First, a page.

In November 2002, the President signed into law a measure that Senator Fitzgerald introduced in the Senate, the Accountability of Tax Dollars Act, which is designed to curb government waste and promote fiscally responsible government, by requiring all executive agencies with an annual budget of more than $25 million to subject their internal budget reviews to an independent audit. The audit is then provided to Congress and the Administration for review.
On August 1, 2003, Senator Fitzgerald introduced the Department of Homeland Security Financial Accountability Act. This bill will improve the financial accountability of the Department of Homeland Security by including the department within the requirements of the Chief Financial Officers Act. The Senator also raised the issue of the department's financial management when Secretary Ridge testified before the Governmental Affairs Committee on May 1, 2003.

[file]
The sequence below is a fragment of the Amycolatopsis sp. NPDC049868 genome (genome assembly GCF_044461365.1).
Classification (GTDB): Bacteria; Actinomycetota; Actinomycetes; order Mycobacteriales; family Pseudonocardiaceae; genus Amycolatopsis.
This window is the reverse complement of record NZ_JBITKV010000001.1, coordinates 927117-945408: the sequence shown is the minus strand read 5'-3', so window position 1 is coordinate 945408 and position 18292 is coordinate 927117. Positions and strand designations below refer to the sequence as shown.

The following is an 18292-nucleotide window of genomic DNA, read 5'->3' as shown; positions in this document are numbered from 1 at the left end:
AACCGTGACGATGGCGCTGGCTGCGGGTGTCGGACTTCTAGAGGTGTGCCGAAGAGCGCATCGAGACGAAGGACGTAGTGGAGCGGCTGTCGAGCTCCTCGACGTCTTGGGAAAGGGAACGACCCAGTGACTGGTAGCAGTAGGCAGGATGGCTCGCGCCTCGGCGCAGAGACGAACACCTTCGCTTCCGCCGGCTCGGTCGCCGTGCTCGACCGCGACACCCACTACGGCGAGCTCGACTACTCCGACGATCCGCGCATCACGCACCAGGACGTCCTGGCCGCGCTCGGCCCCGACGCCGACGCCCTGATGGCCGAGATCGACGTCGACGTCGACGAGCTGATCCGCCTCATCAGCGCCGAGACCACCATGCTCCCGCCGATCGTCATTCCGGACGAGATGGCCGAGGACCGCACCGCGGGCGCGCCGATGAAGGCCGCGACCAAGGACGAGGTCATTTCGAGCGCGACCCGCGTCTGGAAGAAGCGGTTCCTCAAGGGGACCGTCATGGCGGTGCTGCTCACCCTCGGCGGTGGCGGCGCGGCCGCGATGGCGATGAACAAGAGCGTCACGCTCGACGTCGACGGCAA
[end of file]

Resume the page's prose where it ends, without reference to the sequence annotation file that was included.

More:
Senator Fitzgerald has also voted against giveaways to big sugar tycoons, with less than 1 percent of the producers gobbling up 58 percent of the benefits. Originally enacted during the Depression, the sugar program was eliminated in 1974 but resurrected by proponents in 1981. It then narrowly escaped the 1996 Farm Bill reforms that attempted to phase out subsidies for most other crops. In 2000, a glut in the sugar market prompted the USDA to pay producers directly in order to reduce production of surplus sugar. These forfeitures and paid cutbacks cost taxpayers $465 million in fiscal year 2000.
Congressional Pay Raise